File manager apps provide an easy way to copy sounds. Apps like Files by Google ( allow you to navigate to the system folder where notification sounds are stored. You can then select the sounds you want and copy or move them to a new folder, such as the Ringtones folder where custom sounds are accessed.

Other popular file manager apps like Mixplorer ( also let you easily browse all folders on your device and transfer files. Using the app’s copy/paste or move functions, you can quickly transfer notification sounds to assign as custom ringtones or notifications.

File manager apps take the hassle out of locating system sound files and letting you manually move them to the desired folder. This gives you direct access to copy any OEM sounds to set as your own custom notifications.

Assigning Custom Sounds

Once you have added your own custom notification sounds to your Android device, you can assign them to specific apps or contacts. Here are the steps to assign a custom sound as your notification tone:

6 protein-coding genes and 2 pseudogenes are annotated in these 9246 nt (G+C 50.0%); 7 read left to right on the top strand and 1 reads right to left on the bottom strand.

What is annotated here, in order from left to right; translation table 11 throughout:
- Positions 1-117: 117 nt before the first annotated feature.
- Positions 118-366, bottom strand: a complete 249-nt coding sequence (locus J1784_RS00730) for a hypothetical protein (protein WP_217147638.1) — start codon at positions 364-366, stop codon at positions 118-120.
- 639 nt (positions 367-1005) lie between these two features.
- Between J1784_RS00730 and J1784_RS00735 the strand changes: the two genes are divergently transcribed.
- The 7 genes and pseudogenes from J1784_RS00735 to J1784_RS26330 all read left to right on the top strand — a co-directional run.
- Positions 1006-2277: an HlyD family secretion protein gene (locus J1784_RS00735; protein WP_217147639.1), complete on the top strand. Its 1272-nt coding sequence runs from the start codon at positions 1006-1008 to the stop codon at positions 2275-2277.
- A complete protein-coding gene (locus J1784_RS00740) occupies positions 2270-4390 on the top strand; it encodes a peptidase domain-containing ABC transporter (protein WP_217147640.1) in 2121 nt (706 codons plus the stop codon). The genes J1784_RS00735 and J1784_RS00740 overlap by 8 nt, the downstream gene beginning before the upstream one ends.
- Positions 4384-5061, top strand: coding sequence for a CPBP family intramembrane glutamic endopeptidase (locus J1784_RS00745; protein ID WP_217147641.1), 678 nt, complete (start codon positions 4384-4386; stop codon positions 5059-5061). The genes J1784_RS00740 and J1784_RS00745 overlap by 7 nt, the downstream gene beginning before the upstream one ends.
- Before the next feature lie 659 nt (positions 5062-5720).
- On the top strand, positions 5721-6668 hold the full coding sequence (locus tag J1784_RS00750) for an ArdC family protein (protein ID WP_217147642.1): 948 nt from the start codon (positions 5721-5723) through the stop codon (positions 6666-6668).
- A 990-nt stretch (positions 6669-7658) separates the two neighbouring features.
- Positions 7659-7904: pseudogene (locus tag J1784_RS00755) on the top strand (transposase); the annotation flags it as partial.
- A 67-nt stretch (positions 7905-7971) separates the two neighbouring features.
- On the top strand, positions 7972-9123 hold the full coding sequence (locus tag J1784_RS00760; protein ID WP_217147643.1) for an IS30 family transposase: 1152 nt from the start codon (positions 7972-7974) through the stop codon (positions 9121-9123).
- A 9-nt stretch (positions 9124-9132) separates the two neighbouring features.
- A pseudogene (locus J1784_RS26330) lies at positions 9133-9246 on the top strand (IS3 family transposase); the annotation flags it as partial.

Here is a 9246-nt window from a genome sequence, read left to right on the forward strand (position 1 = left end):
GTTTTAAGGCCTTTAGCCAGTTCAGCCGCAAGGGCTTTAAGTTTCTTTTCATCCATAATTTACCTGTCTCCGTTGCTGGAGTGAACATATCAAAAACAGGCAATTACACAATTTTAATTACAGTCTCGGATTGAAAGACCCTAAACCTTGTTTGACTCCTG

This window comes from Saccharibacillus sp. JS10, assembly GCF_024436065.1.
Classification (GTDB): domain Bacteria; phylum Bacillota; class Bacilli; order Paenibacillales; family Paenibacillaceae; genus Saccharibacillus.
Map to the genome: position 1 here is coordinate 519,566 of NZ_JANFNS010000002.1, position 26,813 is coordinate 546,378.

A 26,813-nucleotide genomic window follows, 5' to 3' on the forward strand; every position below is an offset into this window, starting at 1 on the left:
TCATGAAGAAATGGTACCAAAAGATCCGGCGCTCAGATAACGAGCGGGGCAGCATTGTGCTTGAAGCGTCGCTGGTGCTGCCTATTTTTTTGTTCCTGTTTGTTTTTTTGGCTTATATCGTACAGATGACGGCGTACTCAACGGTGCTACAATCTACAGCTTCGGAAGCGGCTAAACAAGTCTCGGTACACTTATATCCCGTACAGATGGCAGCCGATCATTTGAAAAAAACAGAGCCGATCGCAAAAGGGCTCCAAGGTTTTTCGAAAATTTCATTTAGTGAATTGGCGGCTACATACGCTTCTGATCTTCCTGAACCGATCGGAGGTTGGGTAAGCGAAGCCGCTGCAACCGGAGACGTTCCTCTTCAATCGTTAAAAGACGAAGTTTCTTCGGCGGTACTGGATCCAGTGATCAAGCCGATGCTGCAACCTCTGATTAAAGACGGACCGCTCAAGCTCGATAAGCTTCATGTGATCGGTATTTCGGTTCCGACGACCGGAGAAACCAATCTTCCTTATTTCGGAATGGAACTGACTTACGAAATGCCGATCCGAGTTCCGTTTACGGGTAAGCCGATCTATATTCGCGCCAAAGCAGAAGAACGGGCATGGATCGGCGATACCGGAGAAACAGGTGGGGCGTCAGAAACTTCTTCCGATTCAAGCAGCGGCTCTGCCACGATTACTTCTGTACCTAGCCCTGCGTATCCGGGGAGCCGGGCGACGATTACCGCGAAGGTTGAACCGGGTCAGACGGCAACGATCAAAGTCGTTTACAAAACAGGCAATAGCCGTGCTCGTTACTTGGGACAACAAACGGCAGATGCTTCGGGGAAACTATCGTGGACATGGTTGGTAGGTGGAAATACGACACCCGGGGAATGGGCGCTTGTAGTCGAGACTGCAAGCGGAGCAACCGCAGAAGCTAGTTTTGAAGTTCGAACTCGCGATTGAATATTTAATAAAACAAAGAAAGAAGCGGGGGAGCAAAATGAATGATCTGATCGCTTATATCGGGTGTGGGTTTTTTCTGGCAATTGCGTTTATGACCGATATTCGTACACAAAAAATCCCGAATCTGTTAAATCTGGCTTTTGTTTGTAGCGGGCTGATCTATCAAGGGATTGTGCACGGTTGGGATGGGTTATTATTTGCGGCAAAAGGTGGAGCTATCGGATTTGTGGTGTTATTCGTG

Open the Settings app and go to Sound & vibration > Advanced > Default notification sound. Here you will see a list of available notification sounds.

Scroll through the list and select your custom sound that you added in the previous step. Tap OK to set it as the default notification sound.

You can also set custom notification tones for individual apps. Open the Settings app and go to Notifications. Tap on the app and look for the Sound option. Select your custom sound here.

For contacts, open the Contacts app, select a contact, tap Edit and then the Ringtone option. Pick your custom sound to assign it to that contact.

Once you have assigned custom notification tones, you will hear your unique sounds when receiving notifications from those apps or contacts. You can mix and match to have different sounds for different apps.

Testing Notification Sounds

Once you have added your custom notification sounds, it’s important to test that they are working properly. Send yourself a test notification or have someone else send you a notification. When the notification comes in, confirm that your newly assigned custom notification sound plays as expected.